Energy markets: the more they change, the more they stay the same

Insanity is doing the same thing over and over and expecting different results.

Which, with baroque variations, is the story from the UK domestic energy market.

As we’ve reported before, the market is suffering from the unfortunate conjunction of soaring input prices and a populist price cap.  As suppliers collapse into the consumer-funded government safety net, the regulator is thrashing around trying to cobble together a fix which might avoid prices rising to their true level too fast, without offending voters or damaging long-term supply.

Continue reading “Energy markets: the more they change, the more they stay the same”

NZ has yet to announce climate-warming pledge for Glasgow summit but RBNZ is developing guidance for our finance sector

The clock is ticking on global warming, the  Dominion-Post  warned this  week ahead of  the Climate Change Summit in Glasgow. 

The  opening  paragraph  of  the  report  was  ominous: 

“Even after  countries — excluding NZ — unveiled  ambitious new  pledges  to  cut emissions,  it’s still  not  enough to achieve the global of 1.5 degrees  Celsius of climate warming,  a  new  report  found.”

The  article  points  out that NZ  has been  notably  absent   from the burst of  announcements that have been made, but  suggests we may  make our declaration in Glasgow.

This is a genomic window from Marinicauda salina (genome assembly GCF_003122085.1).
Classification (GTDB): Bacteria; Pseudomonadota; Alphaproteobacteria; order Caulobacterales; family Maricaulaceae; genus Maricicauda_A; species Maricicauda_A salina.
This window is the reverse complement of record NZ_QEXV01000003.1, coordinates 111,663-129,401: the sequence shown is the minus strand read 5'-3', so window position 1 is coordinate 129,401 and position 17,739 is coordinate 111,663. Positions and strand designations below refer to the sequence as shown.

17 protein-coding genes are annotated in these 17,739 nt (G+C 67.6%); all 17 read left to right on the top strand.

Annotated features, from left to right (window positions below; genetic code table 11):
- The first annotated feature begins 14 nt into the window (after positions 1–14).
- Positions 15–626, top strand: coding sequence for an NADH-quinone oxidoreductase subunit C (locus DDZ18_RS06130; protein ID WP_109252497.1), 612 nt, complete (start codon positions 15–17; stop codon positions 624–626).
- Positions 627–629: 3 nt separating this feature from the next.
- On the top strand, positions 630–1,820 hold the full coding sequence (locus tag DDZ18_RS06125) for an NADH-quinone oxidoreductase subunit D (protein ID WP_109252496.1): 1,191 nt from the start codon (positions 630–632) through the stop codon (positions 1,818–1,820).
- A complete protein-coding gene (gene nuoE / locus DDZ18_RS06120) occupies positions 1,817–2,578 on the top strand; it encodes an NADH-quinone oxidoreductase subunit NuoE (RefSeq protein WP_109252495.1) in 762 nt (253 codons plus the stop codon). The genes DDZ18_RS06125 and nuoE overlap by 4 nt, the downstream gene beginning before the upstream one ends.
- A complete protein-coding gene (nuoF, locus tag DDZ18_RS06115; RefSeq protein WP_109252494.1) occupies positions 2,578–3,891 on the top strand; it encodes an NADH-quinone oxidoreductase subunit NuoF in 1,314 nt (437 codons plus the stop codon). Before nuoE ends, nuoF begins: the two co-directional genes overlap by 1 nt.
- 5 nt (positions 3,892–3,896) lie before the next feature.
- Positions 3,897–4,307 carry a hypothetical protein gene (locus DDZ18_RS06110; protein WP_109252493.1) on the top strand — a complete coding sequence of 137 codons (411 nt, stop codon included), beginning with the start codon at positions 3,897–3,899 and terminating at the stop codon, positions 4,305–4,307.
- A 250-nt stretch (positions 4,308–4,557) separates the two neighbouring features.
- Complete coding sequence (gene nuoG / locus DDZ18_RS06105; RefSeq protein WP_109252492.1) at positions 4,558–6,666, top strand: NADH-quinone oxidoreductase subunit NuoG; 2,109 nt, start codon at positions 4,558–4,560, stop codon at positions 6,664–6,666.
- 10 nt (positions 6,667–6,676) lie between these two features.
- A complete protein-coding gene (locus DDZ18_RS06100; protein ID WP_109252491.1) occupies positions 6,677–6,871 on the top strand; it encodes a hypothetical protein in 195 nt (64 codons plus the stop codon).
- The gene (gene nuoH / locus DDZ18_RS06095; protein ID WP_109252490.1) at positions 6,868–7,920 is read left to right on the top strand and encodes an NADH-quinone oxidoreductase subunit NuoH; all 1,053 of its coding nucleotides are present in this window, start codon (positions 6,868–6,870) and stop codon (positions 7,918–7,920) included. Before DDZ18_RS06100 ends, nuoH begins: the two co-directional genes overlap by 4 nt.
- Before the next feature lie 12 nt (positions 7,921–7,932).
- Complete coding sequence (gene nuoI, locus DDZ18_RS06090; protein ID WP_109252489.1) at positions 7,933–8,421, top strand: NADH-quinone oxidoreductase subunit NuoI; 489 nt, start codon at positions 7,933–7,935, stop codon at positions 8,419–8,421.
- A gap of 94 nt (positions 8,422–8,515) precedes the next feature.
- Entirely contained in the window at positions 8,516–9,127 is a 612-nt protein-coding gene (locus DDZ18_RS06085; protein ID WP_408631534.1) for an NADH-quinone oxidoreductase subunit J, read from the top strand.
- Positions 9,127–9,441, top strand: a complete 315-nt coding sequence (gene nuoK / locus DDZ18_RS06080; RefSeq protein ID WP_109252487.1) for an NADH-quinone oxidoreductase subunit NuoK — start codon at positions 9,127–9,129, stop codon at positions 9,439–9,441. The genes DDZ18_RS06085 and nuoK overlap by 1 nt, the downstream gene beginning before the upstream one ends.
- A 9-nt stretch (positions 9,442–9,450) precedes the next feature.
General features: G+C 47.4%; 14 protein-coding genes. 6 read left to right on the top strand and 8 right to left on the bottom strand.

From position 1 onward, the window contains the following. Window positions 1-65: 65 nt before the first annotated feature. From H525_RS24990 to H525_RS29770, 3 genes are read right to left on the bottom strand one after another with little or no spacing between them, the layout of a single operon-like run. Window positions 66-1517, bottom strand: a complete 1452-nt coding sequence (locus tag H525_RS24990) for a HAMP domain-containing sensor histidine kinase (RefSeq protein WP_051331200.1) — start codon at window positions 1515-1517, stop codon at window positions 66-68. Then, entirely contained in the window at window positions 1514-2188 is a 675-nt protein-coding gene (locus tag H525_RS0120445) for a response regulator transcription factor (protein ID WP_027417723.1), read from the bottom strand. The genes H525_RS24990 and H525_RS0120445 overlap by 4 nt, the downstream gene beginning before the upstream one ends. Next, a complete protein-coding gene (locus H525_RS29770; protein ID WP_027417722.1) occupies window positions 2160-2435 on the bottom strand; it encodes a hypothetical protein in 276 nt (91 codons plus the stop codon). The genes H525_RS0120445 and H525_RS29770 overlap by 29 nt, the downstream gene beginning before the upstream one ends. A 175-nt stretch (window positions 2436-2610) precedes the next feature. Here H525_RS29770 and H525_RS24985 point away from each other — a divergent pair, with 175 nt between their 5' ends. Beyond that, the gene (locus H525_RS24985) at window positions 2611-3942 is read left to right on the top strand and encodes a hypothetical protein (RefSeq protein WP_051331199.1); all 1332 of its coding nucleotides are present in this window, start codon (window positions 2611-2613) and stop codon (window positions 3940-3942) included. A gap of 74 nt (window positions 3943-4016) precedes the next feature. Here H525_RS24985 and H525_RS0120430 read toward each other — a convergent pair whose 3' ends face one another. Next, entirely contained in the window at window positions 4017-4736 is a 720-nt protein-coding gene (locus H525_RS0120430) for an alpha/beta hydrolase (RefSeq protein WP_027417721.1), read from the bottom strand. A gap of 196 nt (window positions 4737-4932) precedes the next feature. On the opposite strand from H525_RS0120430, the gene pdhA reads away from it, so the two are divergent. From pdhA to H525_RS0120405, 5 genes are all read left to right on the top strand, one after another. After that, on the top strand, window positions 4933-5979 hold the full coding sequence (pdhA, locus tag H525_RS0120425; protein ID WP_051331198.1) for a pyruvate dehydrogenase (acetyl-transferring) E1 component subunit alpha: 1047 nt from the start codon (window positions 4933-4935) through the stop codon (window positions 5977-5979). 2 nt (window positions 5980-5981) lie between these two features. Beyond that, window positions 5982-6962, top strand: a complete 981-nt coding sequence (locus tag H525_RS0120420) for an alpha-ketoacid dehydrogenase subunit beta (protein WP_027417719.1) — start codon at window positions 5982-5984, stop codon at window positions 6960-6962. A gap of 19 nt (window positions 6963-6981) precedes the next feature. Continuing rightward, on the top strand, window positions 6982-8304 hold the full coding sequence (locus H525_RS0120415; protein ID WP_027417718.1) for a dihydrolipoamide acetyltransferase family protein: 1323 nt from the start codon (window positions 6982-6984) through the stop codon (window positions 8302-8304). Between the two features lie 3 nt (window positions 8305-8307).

It  argues that, as  a  small economy,  NZ’s nationally determined contributions (NDCs) will  not sway  the  dial  much.

But Green  co-leader  James Shaw,  who is  representing  NZ  at  the  conference, may  find anything he says is not  greeted  with applause.  NZ, like  Australia,  is  regarded  as  a  laggard  on  climate  change. Continue reading “NZ has yet to announce climate-warming pledge for Glasgow summit but RBNZ is developing guidance for our finance sector”

Emergency measures introduced in UK as energy bills soar – and NZ should brace for rising prices, too, thanks to exploration ban

Soaring energy  bills are a  problem for  firms,  households,  and  the  government. This  was  a  headline  in  The Economist last week – but it  can’t  happen here, can it?

After  all,  NZ has   plenty    of energy.  Unlike Europe, 80%  of  its electricity is  from renewable  sources. And  according  to oil industry  authorities, NZ is  surrounded  by a massive  continental  shelf — the fifth  largest in the  world, beneath  which  lie  vast  quantities  of  undiscovered  natural gas and, probably, some light oil.

So  surely  NZ  can face  the  future  with confidence?

Well,  no:  let’s not forget Prime Minister  Jacinda  Ardern had her “non-nuclear” moment and  placed a ban on new offshore exploration permits  for  oil  and  gas.  Since  then,  as  international oil explorers gave  up  their  offshore   exploration  licences, supplies  from existing  producing  wells have begun to  diminish for several reasons.

Higher  costs  are  starting  to  flow  into  household and  business  gas  bills. Vector  is  increasing  Ongas LPG  cylinders  from  $115.026  to  $125.82. Continue reading “Emergency measures introduced in UK as energy bills soar – and NZ should brace for rising prices, too, thanks to exploration ban”